Recently moved to Edinburgh. A fairly active member of DrongO.
I have some great memories of CUOC/OUOC tour to Slovenia orienteering in the karst landscape. Also following in OUOC's lead to arrange the first Cambridge City Race with Ben Stevens as planner - we had to do a last minute postponement due to snow and ice.
I'm currently living on Tyneside and working in the wind industry.
Great memories of: Swedish varsity 2008 - particularly the party, all the training tours in the Lakes, the Cambridge city races, and the roving dinners. Not so great memories of losing the men's varsity by ~ten minutes every year.
Maz and I met at college and we got married 4 years ago, we're now living on the south coast enjoying living near the sea. I'm playing lots of ultimate frisbee (at least for a couple of years until my knees give in). I manage to get to about about three O events a year - normally including the varsity match :).
I loved the varsity trips to Czech and Sweden, including featuring on the front page of The Uppsala Times, and winter training in the Lakes.
I'm living in Singapore studying earthquakes, but soon moving back to Europe because I hate Singapore. Married to someone who wasn't an orienteer before I met him, but is now.
Loads of good memories of CUOC! Ridiculously cheap end-of-term training trips to Norway and Poland. Czech Varsity (no rules/pomoc medved). Last minute training trips to Thetford, one of which involved discovering a forest fire and calling the fire brigade. Organising the Icenian in 2011 and showing that CUOC could indeed pull off a good quality event. All the December training tours, including an fantastic photo of Alan Cherry (OUOC) during a beer mile. Many formals, CUOC lunches, and chats with friends I made through the club who are still my main group of friends (and even family!) now :) All the cakes which had CUOC written on them. A lot of fun and stupid MicrOs. Homemaking two CUOC banners, one got lost and one fell apart I think. Harriet after the annual dinner one year coming to retrieve her bag from my room, but ending up throwing up in my sink then falling asleep on my bed, giving me an excellent sleep on the floor! Quotes sheets in general. I'm really glad that so many CUOC people have come and joined in on DrongO stuff in the last decide, they are always fun and happy times!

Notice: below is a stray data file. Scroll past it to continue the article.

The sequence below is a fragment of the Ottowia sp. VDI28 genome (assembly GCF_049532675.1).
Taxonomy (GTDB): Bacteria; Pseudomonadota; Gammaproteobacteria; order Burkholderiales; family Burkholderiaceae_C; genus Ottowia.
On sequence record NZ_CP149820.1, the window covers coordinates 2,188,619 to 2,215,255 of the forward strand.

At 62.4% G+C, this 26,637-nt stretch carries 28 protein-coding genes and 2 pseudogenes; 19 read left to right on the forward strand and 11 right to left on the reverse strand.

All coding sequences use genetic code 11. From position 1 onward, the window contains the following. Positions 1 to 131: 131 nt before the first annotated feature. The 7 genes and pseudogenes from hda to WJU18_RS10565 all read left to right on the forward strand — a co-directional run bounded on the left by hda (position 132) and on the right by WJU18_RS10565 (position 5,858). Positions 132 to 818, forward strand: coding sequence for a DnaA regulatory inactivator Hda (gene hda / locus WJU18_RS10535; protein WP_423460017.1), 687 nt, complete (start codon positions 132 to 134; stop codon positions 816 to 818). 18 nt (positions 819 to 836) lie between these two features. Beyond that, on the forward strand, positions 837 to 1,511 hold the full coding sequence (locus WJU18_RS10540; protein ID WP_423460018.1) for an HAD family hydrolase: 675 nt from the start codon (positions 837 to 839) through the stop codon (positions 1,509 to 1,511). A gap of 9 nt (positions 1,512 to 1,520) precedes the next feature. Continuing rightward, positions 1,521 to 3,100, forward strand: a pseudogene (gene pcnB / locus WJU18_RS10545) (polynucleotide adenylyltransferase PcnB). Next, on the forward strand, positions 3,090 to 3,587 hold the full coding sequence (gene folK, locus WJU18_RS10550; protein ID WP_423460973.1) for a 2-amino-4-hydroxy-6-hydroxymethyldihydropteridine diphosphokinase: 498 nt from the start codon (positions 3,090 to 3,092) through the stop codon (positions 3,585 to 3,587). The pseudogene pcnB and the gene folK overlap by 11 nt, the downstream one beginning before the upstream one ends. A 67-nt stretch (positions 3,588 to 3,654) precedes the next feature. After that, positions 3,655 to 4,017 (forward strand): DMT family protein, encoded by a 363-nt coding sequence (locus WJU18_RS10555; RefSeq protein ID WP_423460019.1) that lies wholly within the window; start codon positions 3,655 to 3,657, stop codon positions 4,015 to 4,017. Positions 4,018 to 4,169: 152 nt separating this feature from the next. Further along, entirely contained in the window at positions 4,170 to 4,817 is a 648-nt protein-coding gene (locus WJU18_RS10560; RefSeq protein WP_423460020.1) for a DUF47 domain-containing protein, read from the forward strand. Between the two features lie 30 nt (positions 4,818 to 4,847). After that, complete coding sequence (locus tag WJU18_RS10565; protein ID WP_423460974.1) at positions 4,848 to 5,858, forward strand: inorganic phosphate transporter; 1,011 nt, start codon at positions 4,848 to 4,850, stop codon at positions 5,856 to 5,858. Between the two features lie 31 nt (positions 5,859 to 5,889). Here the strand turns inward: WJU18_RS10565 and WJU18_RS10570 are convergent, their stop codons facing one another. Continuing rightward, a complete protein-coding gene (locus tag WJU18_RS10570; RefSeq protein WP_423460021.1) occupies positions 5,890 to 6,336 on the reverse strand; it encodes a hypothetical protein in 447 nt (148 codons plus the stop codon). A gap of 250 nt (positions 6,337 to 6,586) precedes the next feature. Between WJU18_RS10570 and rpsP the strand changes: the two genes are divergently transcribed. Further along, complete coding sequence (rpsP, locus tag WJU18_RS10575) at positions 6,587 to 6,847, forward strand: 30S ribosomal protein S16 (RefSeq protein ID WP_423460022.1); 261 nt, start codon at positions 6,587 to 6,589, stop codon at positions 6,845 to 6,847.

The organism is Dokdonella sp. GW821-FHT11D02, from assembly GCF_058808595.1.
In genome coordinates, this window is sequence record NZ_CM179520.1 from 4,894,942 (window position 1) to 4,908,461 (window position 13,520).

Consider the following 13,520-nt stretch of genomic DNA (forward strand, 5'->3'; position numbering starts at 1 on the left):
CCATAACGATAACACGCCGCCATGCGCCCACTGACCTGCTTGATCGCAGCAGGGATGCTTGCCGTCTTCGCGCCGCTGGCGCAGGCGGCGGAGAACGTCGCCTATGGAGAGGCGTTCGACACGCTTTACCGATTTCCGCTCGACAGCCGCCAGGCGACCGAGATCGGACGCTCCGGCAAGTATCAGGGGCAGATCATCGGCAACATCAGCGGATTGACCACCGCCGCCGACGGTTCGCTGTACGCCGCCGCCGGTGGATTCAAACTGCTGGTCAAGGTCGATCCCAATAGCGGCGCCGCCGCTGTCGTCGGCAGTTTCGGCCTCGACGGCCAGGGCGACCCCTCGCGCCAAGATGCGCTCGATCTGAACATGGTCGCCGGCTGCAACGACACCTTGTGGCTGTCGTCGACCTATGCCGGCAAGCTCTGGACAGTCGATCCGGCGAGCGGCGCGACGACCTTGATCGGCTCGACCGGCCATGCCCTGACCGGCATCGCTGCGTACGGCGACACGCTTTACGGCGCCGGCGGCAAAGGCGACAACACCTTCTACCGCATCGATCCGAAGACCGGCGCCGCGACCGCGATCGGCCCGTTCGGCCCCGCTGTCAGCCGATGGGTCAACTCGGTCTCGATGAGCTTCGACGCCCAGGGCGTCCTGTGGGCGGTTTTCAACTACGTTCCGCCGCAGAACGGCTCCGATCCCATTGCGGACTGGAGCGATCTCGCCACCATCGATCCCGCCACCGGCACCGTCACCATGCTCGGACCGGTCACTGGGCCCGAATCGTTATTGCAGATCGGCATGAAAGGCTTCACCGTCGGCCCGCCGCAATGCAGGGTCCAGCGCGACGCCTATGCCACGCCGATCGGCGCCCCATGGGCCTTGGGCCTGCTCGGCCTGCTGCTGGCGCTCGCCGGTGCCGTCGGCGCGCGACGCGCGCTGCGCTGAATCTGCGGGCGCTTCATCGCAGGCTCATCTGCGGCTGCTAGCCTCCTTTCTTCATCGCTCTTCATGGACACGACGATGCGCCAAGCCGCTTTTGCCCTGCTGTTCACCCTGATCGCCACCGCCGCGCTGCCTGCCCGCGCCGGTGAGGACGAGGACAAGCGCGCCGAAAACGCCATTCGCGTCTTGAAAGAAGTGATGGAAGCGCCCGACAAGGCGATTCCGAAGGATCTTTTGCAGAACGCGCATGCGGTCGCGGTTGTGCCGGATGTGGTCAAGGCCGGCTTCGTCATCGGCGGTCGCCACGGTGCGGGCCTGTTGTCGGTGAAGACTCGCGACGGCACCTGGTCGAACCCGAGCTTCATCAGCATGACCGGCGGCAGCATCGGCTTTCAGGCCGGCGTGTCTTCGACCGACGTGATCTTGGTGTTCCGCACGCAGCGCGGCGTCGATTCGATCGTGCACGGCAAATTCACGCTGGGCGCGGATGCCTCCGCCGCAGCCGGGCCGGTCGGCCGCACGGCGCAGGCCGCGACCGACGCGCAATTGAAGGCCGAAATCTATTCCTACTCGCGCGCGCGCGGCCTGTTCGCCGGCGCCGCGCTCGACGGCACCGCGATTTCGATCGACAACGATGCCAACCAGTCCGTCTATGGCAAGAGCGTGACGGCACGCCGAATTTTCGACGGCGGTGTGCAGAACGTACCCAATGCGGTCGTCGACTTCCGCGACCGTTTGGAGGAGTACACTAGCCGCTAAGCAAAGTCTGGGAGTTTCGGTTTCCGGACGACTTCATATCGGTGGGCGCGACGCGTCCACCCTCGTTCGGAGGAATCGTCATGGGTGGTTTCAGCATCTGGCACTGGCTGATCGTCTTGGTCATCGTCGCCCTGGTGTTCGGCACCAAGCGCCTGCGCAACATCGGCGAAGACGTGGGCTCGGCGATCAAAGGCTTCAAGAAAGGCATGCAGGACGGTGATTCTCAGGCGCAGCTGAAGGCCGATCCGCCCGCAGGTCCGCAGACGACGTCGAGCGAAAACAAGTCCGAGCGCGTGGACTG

I finally moved away from Cambridge to London in 2018. I got married to Zuzka Strakova in summer 2019 in the Czech Republic, wearing a DrongO top and DrongO tie under my suit of course! For 2 years we formed part of "DrongO HQ", a London flat with four DrongOs living in it, then moved back out of the big city at the end of 2021 to the Isle of Wight. I work for a tiny company based in London as a software enginner/data scientist, working with sensors/IoT devices. We disposed of our tiny office during the pandemic, which I'm very happy about! Orienteering is definitely still my main hobby, but also cycling and I've started to increasingly like cross-country skiing now that I don't fall over quite as often! We also had a 3 month break from work for a "delayed honeymoon" cycle tour around Europe in spring 2020.